Greywater into Nechako River

It came to light at a recent Regional District of Bulkley Nechako board meeting that Nautley Indian Reserve has a sewage containment issue.

  • Jun. 21, 2013 5:00 a.m.
This verdant field, with the Nautley River in the background, is lined with venting stacks indicating an underground septic leaching system on the Nautley Reserve, June 17, 2013. Emergency Management BC was recently notified of a possible sewage leak.

This verdant field, with the Nautley River in the background, is lined with venting stacks indicating an underground septic leaching system on the Nautley Reserve, June 17, 2013. Emergency Management BC was recently notified of a possible sewage leak.

It came to light at a recent Regional District of Bulkley Nechako (RDBN) board meeting that the Nautley Indian Reserve (Nadleh Whut’en First Nation), just east of Fraser Lake, has a sewage containment issue.

The septic field on the reserve is located downstream of Fraser Lake on the shores of the Nautley River. The Nautley river is a short channel connecting Fraser Lake to the Nechacko River.

Ken Nooski, maintenance manager on the reserve, is concerned about greywater that has been leaking into the Nechako River from the reserve’s sewage treatment facility.

“We’ve got a small leak,” said Nooski. “We’ve got some greywater going into the Nechako River.”

“We’ve been on it for years and years,” he said. “We’ve tried to get Indian Affairs to give us some funding to fix it.”

The reserve’s sewage treatment operates through septic leaching, a system where perforated, underground pipes allow naturally treated and pathogen-deactivitated waste to re-enter the environment.

Northern Health (NH) is aware of the issue, but it is outside their jurisdiction.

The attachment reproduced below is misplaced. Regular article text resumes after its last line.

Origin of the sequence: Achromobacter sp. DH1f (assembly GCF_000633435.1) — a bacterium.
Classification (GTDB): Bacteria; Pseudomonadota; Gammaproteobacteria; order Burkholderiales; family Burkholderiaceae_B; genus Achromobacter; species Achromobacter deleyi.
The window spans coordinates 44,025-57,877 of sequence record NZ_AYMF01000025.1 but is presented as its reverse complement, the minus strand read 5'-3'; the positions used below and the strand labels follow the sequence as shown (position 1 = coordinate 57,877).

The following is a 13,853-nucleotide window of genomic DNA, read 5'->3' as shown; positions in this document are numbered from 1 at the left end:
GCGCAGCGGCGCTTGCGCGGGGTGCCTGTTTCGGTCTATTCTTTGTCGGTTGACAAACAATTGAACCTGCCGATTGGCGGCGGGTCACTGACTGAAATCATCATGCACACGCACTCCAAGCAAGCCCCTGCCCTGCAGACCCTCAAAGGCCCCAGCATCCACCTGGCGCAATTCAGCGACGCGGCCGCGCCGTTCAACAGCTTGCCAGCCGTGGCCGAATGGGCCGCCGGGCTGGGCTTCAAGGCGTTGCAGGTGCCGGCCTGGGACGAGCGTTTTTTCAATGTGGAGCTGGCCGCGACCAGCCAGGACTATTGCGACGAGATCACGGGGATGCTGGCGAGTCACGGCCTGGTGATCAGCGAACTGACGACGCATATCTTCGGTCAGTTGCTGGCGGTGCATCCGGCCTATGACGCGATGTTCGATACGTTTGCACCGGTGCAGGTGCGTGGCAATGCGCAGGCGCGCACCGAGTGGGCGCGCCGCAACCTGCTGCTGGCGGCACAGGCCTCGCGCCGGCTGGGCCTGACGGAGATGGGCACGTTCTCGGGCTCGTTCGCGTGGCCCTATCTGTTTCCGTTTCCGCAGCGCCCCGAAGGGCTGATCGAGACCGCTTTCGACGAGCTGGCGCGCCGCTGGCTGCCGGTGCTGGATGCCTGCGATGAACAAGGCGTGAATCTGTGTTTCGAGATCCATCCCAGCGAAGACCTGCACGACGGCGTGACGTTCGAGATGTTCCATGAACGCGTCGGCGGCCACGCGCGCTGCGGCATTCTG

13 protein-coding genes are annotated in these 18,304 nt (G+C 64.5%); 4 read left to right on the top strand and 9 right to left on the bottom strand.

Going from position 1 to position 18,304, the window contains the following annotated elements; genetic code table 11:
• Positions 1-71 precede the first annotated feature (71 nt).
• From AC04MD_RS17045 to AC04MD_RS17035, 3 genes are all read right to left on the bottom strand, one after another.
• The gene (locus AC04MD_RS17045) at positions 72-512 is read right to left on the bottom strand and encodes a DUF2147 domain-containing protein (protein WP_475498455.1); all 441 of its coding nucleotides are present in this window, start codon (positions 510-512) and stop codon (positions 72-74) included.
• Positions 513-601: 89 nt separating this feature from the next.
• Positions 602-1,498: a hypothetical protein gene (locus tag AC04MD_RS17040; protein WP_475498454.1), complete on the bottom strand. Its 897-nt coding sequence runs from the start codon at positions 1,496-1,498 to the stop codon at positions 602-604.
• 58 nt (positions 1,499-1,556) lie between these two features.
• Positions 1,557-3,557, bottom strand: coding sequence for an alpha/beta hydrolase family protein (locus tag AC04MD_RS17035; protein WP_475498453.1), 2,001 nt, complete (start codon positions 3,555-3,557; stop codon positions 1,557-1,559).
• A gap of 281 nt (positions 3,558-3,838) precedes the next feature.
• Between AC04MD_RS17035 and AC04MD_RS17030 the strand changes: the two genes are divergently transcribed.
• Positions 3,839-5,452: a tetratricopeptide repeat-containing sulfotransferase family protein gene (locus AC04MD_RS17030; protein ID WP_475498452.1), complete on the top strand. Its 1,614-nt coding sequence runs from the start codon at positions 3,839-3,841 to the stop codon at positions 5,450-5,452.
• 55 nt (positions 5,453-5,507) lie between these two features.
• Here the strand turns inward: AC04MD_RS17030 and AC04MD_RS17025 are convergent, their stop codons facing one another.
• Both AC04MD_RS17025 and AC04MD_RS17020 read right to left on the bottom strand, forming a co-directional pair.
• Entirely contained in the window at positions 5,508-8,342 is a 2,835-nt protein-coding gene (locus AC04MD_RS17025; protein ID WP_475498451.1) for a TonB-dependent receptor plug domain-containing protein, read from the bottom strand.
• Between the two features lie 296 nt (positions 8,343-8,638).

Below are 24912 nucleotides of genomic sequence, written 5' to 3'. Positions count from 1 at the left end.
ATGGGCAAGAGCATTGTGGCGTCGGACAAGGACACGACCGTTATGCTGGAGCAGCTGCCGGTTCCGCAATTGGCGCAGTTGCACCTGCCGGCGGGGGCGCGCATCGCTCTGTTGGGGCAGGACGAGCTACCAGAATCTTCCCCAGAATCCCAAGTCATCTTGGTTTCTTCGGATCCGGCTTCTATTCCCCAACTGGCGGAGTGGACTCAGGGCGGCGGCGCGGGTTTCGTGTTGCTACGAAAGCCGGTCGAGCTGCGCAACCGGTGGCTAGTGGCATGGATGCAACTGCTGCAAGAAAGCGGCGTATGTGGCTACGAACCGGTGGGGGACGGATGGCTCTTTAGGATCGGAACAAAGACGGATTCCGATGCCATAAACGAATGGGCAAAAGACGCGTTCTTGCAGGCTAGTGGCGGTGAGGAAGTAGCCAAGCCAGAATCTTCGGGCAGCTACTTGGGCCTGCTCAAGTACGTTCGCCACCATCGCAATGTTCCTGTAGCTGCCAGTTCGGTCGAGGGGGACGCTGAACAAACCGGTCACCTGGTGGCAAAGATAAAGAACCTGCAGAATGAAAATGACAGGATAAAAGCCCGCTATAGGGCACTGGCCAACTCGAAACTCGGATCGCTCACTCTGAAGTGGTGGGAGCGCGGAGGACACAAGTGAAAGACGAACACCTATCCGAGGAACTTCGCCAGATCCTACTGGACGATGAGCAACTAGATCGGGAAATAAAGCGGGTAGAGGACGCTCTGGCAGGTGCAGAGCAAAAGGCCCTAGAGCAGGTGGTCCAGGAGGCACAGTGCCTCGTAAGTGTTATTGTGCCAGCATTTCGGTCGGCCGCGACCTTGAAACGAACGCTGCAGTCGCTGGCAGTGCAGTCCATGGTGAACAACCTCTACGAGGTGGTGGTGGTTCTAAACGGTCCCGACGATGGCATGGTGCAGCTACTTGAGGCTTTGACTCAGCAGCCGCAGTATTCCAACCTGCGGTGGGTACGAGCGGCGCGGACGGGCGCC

“The leaking system is on First Nations land where Northern Health does not have jurisdiction,” said Eryn Collins, NH spokesperson.

Collins added that NH was advised that the leak was minor and that steps were being taken to deal with the issue.

According to Nooski, the band has been pumping out the septic holding tanks frequently to prevent overflow from going into the river.

But pumping cannot be a long-term solution.

“The ground is saturated,” Nooski speculated. “The holding tank goes out into the field, but I think the ground is past its life. The water doesn’t seep into the ground like it’s supposed to.”

On May 17, 2013, an unidentified member of the Nadleh Whut’en First Nation notified Emergency Management BC (EMBC) that a sewage leak was observable.  The EMBC immediately notified the Ministry of Environment, RDBN, and Aboriginal and Northern Development Canada (AANDC) .

The RDBN regards the issue to be subject to federal jurisdiction, but they did refer the matter to NH.  But NH, as noted earlier, also has no jurisdiction in the matter.

Nooski expressed frustration at the slowness of response to the reserves sewage treatment problems.

“This has been ongoing for years,” Nooski added. “It’s a serious thing, especially the way we value the water”

“We’ve been studied to death,” he said. “They dig holes, they do percolation [soil] tests, but the ground is saturated.”

The Ministry of Environment referred the matter to AANDC.

According to the AANDC, $173,000 has been provided for ‘feasibility studies to review and assess sewage maintenance problems at Nadleh Whut’en First Nation,’ although at press time it is not clear if the money has already been used to complete a study or if studies are ongoing.

On June 13, 2013, an AANDC spokesperson said there is no leak of septic fluids into the Nautley River, and referred the matter to Environment Canada. As noted earlier, the Nadleh Whut’en have been pumping the holding tanks to prevent overflow.

Environment Canada was not available for response at press time.

It is not clear when – or if – waste water under federal jurisdiction, which travels downstream, becomes a regional and provincial concern.

 

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